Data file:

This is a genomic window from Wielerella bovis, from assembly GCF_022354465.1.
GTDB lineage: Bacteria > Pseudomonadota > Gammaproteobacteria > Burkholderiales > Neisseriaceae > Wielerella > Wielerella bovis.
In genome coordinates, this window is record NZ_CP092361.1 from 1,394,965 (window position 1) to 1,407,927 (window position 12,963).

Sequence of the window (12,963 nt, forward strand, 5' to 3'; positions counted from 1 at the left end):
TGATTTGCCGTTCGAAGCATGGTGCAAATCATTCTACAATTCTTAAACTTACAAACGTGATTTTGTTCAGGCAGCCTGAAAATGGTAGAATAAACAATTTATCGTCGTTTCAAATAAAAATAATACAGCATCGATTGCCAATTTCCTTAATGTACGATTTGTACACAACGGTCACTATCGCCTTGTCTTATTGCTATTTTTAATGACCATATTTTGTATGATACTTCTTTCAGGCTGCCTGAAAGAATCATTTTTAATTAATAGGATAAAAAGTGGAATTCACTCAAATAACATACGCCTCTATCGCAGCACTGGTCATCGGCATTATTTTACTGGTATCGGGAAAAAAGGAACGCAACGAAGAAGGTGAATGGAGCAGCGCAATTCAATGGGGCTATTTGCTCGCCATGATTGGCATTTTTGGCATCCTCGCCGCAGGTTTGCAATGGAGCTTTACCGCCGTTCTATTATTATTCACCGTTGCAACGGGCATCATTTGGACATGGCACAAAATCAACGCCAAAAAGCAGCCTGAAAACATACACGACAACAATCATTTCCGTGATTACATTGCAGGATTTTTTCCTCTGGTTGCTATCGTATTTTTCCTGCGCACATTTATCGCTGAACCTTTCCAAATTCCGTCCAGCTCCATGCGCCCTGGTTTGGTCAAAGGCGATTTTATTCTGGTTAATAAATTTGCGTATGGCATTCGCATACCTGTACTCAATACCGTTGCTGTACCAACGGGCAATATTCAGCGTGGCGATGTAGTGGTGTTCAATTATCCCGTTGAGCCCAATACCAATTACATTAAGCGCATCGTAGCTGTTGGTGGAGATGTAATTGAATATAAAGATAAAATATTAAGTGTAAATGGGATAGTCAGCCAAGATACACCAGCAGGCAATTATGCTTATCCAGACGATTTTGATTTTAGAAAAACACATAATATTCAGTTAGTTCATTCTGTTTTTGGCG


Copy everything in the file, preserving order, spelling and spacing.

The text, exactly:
This is a genomic window from Wielerella bovis, from assembly GCF_022354465.1.
GTDB lineage: Bacteria > Pseudomonadota > Gammaproteobacteria > Burkholderiales > Neisseriaceae > Wielerella > Wielerella bovis.
In genome coordinates, this window is record NZ_CP092361.1 from 1,394,965 (window position 1) to 1,407,927 (window position 12,963).

Sequence of the window (12,963 nt, forward strand, 5' to 3'; positions counted from 1 at the left end):
TGATTTGCCGTTCGAAGCATGGTGCAAATCATTCTACAATTCTTAAACTTACAAACGTGATTTTGTTCAGGCAGCCTGAAAATGGTAGAATAAACAATTTATCGTCGTTTCAAATAAAAATAATACAGCATCGATTGCCAATTTCCTTAATGTACGATTTGTACACAACGGTCACTATCGCCTTGTCTTATTGCTATTTTTAATGACCATATTTTGTATGATACTTCTTTCAGGCTGCCTGAAAGAATCATTTTTAATTAATAGGATAAAAAGTGGAATTCACTCAAATAACATACGCCTCTATCGCAGCACTGGTCATCGGCATTATTTTACTGGTATCGGGAAAAAAGGAACGCAACGAAGAAGGTGAATGGAGCAGCGCAATTCAATGGGGCTATTTGCTCGCCATGATTGGCATTTTTGGCATCCTCGCCGCAGGTTTGCAATGGAGCTTTACCGCCGTTCTATTATTATTCACCGTTGCAACGGGCATCATTTGGACATGGCACAAAATCAACGCCAAAAAGCAGCCTGAAAACATACACGACAACAATCATTTCCGTGATTACATTGCAGGATTTTTTCCTCTGGTTGCTATCGTATTTTTCCTGCGCACATTTATCGCTGAACCTTTCCAAATTCCGTCCAGCTCCATGCGCCCTGGTTTGGTCAAAGGCGATTTTATTCTGGTTAATAAATTTGCGTATGGCATTCGCATACCTGTACTCAATACCGTTGCTGTACCAACGGGCAATATTCAGCGTGGCGATGTAGTGGTGTTCAATTATCCCGTTGAGCCCAATACCAATTACATTAAGCGCATCGTAGCTGTTGGTGGAGATGTAATTGAATATAAAGATAAAATATTAAGTGTAAATGGGATAGTCAGCCAAGATACACCAGCAGGCAATTATGCTTATCCAGACGATTTTGATTTTAGAAAAACACATAATATTCAGTTAGTTCATTCTGTTTTTGGCG